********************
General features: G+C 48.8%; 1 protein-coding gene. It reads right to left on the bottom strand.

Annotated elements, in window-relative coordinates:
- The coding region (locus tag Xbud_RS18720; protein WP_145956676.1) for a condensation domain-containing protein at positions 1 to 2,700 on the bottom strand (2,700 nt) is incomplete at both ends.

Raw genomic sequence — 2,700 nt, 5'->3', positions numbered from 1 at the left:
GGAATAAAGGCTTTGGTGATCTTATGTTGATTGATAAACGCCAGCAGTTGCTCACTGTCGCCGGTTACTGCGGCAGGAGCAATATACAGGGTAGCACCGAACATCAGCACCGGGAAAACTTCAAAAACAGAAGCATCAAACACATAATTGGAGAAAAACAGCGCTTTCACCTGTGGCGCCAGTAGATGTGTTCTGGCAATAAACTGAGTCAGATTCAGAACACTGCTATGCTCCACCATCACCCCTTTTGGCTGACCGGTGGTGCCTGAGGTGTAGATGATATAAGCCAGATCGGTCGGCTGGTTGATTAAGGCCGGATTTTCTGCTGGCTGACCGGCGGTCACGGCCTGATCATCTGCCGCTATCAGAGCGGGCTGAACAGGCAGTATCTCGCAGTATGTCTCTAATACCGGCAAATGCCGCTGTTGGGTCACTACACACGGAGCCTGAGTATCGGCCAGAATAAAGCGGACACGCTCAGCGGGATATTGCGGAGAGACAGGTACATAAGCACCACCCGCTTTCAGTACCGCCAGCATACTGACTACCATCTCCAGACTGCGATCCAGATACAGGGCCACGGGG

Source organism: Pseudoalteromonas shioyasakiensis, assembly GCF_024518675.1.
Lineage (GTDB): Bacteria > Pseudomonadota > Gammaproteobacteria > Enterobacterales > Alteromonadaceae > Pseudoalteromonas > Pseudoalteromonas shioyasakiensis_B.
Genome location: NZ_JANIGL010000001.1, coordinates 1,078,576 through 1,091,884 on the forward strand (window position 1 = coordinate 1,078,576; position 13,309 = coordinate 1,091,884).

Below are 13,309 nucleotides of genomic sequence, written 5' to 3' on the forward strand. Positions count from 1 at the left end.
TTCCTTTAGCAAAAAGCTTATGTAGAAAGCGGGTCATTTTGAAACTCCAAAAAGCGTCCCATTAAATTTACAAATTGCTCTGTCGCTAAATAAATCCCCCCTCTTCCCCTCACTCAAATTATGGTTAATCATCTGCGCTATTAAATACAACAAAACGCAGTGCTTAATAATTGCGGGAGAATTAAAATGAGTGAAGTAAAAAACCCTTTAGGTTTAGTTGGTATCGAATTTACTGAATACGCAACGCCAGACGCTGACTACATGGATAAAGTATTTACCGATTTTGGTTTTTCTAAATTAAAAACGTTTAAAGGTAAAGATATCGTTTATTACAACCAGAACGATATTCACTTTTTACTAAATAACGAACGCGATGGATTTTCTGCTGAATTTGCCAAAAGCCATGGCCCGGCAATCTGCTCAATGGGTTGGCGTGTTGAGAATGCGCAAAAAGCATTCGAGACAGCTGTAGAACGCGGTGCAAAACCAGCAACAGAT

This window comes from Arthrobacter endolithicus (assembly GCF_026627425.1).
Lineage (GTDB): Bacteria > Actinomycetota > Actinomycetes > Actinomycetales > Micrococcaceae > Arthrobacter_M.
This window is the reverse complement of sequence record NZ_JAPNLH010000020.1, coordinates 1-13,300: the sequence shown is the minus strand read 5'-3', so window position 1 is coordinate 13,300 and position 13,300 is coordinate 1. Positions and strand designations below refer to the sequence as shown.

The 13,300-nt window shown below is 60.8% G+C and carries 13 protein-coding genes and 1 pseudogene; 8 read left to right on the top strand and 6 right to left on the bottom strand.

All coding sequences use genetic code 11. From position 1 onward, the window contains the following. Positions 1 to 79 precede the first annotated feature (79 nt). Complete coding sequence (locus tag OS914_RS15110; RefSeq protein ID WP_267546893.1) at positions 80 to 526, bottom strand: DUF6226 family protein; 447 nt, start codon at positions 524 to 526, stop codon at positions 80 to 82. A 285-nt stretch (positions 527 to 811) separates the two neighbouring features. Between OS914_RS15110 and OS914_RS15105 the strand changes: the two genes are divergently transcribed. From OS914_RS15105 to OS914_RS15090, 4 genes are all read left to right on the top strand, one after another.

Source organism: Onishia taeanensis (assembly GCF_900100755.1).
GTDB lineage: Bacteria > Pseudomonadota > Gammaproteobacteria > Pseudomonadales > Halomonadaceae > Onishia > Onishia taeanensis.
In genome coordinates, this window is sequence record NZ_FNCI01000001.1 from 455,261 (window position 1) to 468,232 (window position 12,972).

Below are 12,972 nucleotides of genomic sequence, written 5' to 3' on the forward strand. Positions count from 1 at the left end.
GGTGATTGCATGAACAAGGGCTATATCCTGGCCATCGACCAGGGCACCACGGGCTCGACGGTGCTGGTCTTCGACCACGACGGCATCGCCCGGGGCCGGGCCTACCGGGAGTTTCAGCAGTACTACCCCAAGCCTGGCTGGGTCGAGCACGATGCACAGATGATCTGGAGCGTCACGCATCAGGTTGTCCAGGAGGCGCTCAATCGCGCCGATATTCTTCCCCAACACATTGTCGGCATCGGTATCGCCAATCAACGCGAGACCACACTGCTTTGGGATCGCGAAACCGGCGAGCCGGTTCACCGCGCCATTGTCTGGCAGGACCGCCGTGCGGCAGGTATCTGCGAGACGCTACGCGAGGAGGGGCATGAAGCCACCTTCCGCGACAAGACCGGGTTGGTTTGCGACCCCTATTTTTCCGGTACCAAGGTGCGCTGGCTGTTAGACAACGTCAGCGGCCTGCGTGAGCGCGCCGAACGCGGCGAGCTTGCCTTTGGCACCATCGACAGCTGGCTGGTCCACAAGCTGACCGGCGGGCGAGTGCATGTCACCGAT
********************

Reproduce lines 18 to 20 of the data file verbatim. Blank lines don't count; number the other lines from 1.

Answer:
In genome coordinates, this window is sequence record NZ_FNCI01000001.1 from 455,261 (window position 1) to 468,232 (window position 12,972).

Below are 12,972 nucleotides of genomic sequence, written 5' to 3' on the forward strand. Positions count from 1 at the left end.
GGTGATTGCATGAACAAGGGCTATATCCTGGCCATCGACCAGGGCACCACGGGCTCGACGGTGCTGGTCTTCGACCACGACGGCATCGCCCGGGGCCGGGCCTACCGGGAGTTTCAGCAGTACTACCCCAAGCCTGGCTGGGTCGAGCACGATGCACAGATGATCTGGAGCGTCACGCATCAGGTTGTCCAGGAGGCGCTCAATCGCGCCGATATTCTTCCCCAACACATTGTCGGCATCGGTATCGCCAATCAACGCGAGACCACACTGCTTTGGGATCGCGAAACCGGCGAGCCGGTTCACCGCGCCATTGTCTGGCAGGACCGCCGTGCGGCAGGTATCTGCGAGACGCTACGCGAGGAGGGGCATGAAGCCACCTTCCGCGACAAGACCGGGTTGGTTTGCGACCCCTATTTTTCCGGTACCAAGGTGCGCTGGCTGTTAGACAACGTCAGCGGCCTGCGTGAGCGCGCCGAACGCGGCGAGCTTGCCTTTGGCACCATCGACAGCTGGCTGGTCCACAAGCTGACCGGCGGGCGAGTGCATGTCACCGAT